I noticed on a trip to George Town that the stream of cooling water on our outboard was barely coming out at a trickle, so I pulled the lower end off and replaced the impeller. I performed the operation in the cockpit with the assistance of another boat neighbor, Jim on s/v Lameroo. Both the impeller and the gear oil needed to be changed. Unfortunately the water had no more pressure behind it after we had it all reassembled. Logan suggested that we poke a wire into the end of the tube in case something was blocking the flow.
Darkness and another approaching cold front halted further progress on the outboard and we all took turns peeking out from behind the dodger as the wind picked up to nearly 30 knots!
People were calling other boats on the VHF who had started dragging their anchors. We had a trawler anchored in front of us a little closer than I would have preferred. The owner was a former pastor and while many people take comfort in the thought of the hand-of-god, the thought of the hull-of-god crashing into our boat kept me awake half the night.
The next morning I took Logan’s suggestion and cleared the cooling water tube on the outboard. It was full of salt crystals and after I plugged the hose back together, the stream of water was back to its former force.
It was another lesson in trouble shooting for the boys, and I was glad they discovered that the root cause of the problem was the simpler of the solutions. I just wish it would have been the first thing I had tried and not the last!
You may get the feeling from my posts that we spend a great deal of time fixing things that break. That couldn’t be more true. More than a few other sailors have told me that cruising amounts to little more than fixing your boat in exotic locations! In fact while I had my lower unit off, our neighbor in his trawler was replacing one of his water pumps. I might go so far as to say that if you don’t see a sailor on deck with a drink in hand, they are probably lying on their backs contorting themselves in some way to work in their engine compartment. One cruiser told me the story of how their engine fell into the bilge while underway. His girlfriend at the time said I never knew why we had a three foot long crowbar on the boat before that day, but I was sure glad we had it when he used it to lift our engine back into place and limped our boat back into port to repair a broken motor mount.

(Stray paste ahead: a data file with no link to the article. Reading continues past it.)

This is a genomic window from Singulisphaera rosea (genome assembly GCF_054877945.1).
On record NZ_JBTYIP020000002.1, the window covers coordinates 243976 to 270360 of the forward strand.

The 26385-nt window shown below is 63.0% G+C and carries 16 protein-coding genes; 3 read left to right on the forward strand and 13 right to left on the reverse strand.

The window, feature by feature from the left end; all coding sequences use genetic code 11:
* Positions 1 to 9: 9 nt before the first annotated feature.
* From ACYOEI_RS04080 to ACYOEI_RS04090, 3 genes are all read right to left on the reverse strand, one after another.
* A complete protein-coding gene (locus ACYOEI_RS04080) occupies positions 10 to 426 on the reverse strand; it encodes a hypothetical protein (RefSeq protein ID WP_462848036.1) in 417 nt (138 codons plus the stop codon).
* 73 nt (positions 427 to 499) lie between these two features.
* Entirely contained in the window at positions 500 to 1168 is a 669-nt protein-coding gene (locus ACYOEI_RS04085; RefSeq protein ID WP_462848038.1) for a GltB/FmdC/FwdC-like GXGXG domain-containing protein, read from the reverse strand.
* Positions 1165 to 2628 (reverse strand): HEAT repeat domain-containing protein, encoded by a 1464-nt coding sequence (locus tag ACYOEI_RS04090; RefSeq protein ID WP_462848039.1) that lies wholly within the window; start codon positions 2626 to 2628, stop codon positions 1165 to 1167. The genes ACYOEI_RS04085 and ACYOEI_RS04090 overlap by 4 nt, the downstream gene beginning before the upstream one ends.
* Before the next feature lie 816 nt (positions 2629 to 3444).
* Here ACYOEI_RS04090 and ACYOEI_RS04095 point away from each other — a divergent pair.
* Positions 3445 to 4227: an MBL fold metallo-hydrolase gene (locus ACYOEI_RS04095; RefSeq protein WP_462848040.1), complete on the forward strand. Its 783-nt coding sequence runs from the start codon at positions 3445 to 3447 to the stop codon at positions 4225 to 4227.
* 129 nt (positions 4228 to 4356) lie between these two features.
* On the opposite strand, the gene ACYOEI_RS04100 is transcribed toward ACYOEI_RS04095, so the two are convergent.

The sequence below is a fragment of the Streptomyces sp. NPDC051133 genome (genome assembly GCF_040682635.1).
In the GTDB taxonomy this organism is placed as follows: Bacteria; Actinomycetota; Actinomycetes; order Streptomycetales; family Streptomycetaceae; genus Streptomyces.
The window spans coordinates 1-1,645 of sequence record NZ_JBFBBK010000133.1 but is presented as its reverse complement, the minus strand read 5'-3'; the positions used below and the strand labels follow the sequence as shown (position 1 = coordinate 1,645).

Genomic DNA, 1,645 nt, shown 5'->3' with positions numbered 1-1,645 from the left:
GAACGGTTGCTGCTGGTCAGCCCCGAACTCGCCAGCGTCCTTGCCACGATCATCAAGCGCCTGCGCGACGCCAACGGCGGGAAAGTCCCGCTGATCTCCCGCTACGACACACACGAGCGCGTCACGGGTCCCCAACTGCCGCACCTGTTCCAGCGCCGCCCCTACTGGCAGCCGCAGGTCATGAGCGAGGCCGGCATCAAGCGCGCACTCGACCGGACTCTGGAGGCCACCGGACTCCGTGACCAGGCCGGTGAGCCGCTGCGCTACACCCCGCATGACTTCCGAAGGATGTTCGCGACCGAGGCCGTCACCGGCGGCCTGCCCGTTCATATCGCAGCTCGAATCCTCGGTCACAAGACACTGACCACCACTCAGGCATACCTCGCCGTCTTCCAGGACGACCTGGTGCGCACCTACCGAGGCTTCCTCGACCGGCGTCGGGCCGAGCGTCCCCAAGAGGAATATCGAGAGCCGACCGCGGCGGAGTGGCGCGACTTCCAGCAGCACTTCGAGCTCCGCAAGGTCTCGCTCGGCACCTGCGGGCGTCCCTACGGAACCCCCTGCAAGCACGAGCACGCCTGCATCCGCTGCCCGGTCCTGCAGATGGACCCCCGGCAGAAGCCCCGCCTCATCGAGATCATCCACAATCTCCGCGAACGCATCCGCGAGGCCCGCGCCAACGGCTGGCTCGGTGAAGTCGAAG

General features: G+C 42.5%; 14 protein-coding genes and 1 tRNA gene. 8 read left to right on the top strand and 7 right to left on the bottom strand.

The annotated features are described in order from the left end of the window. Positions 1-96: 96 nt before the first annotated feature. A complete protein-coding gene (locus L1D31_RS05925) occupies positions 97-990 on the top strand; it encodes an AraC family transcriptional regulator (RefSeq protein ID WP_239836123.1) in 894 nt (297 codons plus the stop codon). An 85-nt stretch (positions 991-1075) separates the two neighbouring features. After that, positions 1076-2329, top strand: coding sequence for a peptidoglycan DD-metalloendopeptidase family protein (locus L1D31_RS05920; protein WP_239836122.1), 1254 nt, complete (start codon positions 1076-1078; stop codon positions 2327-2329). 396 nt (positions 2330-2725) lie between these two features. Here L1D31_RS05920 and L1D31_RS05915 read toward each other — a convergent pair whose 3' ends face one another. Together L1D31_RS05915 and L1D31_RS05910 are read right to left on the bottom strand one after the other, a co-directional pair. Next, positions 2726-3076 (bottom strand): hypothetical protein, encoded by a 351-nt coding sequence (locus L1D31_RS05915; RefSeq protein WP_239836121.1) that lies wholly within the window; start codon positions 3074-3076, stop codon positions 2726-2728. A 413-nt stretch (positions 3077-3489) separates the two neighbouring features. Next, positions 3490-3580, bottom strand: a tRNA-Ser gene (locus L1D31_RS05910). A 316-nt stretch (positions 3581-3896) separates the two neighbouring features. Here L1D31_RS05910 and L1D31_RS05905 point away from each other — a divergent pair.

It’s like all the people out here took the movie Apollo 13 to heart and enjoy the satisfaction of knowing they can fix nearly anything on their boat. We even met a solo sailor that had converted his aft cabin into a workshop complete with a welder. He could not only fix parts, he could fabricate them as well!
Sometimes I think we have stayed in George Town too long but getting to know numerous other cruisers has been worth it. Our boys have seen the insides of several boats and met just as many interesting captains and their crews. The cruisers in George Town are an eclectic mix. Anything from former bomber pilots to MIT professors. We’ve met managers to morticians. There are parents with kids, solo sailors, and retires, but no matter the age or occupation all of them seem to share the same desire to seek out a new adventure, or in the words of Tennyson “To strive, to seek, to find, and not to yield.”
Fair winds ,